The business of adoption and the industry that facilitates relinquishment and placement comprises state organizations and religious organizations as well as “kidnappers” and “baby finders”. The impact of some of these practices is being revealed.

It is clear that many adoptees have been struggling with a sophisticated, developmental trauma that has been hidden from them and those around them. In many cases it involves a series of traumatic experiences involving attachment changes that are experienced as life threatening. This trauma is hidden from consciousness both by the brain that remembers but cannot recall the events, but also by society that views adoptees as “chosen” and “fortunate”. If mental health is dependent on a commitment to reality, then it is vital that we call these traumas by their proper name. Furthermore, clinical experience shows us that change and recovery begin with acknowledgement and continue with the taking of personal responsibility for solutions. Victims don’t recover but those who dare to take uncomfortable, therapeutic actions certainly can.

Inspired by a blog written by Paul Sunderland titled “Relinquishment and Adoption: Understanding the Impact of an Early Psychological Wound”.

Choosing to Remain Child-Free

A conversation that came into my awareness this morning went like this –

I have a friend who recently underwent a procedure that will permanently sterilize her at 21 because she is certain she wants to be childfree.

Recently laws have passed that allow drs to deny this based on “good conscience”. It was already difficult enough to get it done.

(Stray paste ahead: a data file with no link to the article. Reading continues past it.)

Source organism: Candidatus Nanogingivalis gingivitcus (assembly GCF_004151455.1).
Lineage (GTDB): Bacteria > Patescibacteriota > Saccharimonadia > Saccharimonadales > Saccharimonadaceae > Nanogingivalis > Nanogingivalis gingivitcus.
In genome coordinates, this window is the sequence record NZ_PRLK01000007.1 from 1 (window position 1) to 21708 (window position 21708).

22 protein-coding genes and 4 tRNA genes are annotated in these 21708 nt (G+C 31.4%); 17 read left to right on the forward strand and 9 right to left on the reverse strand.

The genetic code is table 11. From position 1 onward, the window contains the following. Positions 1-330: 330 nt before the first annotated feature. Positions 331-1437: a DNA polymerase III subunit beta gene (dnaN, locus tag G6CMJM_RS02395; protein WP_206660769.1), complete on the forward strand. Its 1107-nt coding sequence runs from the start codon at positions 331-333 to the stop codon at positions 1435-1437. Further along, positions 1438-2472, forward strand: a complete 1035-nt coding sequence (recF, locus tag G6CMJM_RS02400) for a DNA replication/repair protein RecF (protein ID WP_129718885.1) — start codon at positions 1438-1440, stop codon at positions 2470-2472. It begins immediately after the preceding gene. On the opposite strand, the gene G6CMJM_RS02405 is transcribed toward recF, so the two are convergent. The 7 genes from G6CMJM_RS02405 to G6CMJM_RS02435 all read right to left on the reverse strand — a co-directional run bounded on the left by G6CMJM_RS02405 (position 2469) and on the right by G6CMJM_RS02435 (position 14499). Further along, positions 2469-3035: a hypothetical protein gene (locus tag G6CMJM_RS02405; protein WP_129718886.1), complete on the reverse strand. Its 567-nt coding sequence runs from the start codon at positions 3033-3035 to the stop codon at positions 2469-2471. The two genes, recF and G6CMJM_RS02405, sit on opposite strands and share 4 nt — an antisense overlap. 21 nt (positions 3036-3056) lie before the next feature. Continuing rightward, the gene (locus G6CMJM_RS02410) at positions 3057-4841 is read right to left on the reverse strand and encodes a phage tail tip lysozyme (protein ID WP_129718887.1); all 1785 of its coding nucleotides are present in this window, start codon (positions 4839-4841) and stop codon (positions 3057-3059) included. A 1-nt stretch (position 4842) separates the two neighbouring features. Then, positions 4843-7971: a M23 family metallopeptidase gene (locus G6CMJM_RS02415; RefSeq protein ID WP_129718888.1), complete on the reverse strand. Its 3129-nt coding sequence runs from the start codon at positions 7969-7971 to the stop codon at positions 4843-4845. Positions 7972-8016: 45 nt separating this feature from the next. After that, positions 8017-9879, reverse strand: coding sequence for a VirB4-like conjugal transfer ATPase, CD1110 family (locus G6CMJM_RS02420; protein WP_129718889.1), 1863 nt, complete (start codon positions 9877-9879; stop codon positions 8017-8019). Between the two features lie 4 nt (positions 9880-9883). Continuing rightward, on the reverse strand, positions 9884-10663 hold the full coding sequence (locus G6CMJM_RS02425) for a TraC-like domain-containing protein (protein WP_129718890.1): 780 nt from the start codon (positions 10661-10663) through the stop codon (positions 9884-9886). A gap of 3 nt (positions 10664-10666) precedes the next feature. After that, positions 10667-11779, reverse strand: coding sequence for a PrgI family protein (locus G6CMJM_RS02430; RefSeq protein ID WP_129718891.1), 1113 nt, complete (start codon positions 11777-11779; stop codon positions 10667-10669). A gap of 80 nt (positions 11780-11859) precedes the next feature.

What I’m surprised about is the different comments I have heard on this being said and the amount of uneducated people…

Some of the comments I’ve seen/heard –

“What about all the infertile women? You would never do that if you knew how many infertile women wanted babies!!”

“I can’t believe you would do that. What if you marry a man who wants children?”

“Sterilization should be illegal when there’s so many desperate good families hoping to adopt a newborn baby!”

Tell me – Why this is problematic ?

(I know why…I’m ready to protest it. I’m tired of laws going backwards. I’ve spent 2 years fighting with insurance over my own body just to have surgery because I’m at an extremely high risk for life threatening pregnancies.)

My body is not a political opinion nor is it my job or another woman’s job to be an incubator to push babies out for you because you’re infertile.

One woman shared – On Mother’s Day at my job I was asked if I have kids. I said no and I never want kids. Everyone acted like I’d just said something so heinous. One co-worker told me I should have babies and sell them. Like WTF ?!

She added –  it really pisses me off how many stories I’ve heard about women who want to get this procedure and can’t because doctors say they need to have at least one kid already, they need a man’s approval, and/or they’re too young. Meanwhile, women have to put up with the side effects of birth control methods. It’s really belittling of women to think they can’t make these decisions for themselves. And misogynistic to leave it up to the husband to give his approval for the procedure. Or to not do it because there’s no male significant other to ask for permission. Like women can’t have their own bodily autonomy. As if we’re just possessions for men and only have value as breeders (a term that Georgia Tann used – dehumanizing).

One woman put it rather simply – If you don’t want children, you don’t marry someone who does. That’s basic compatibility.

Then there was this woman’s personal story –  My older sister, now 40, still looks for a doctor to do a sterilization for her. She has never wanted a baby and asked at her first gyn appointment, when she was about 13, when she could have a sterilization. She never once wavered but it looks like she will never receive her desired treatment, because every doctor she asks, thinks she might change her mind. This so f***s me off! It’s her body, her decision, her money. Why does nobody give a f**k, when a man has a vasectomy??? Even childless men seem to be allowed to have one without questioning. That’s so biased.

My personal perspective ?  It is our body, given to us to utilize however we want to while alive on this Earth.  Every person’s decision should be honored as long as it is within legal boundaries – that includes abortion, sterilization, divorce, etc.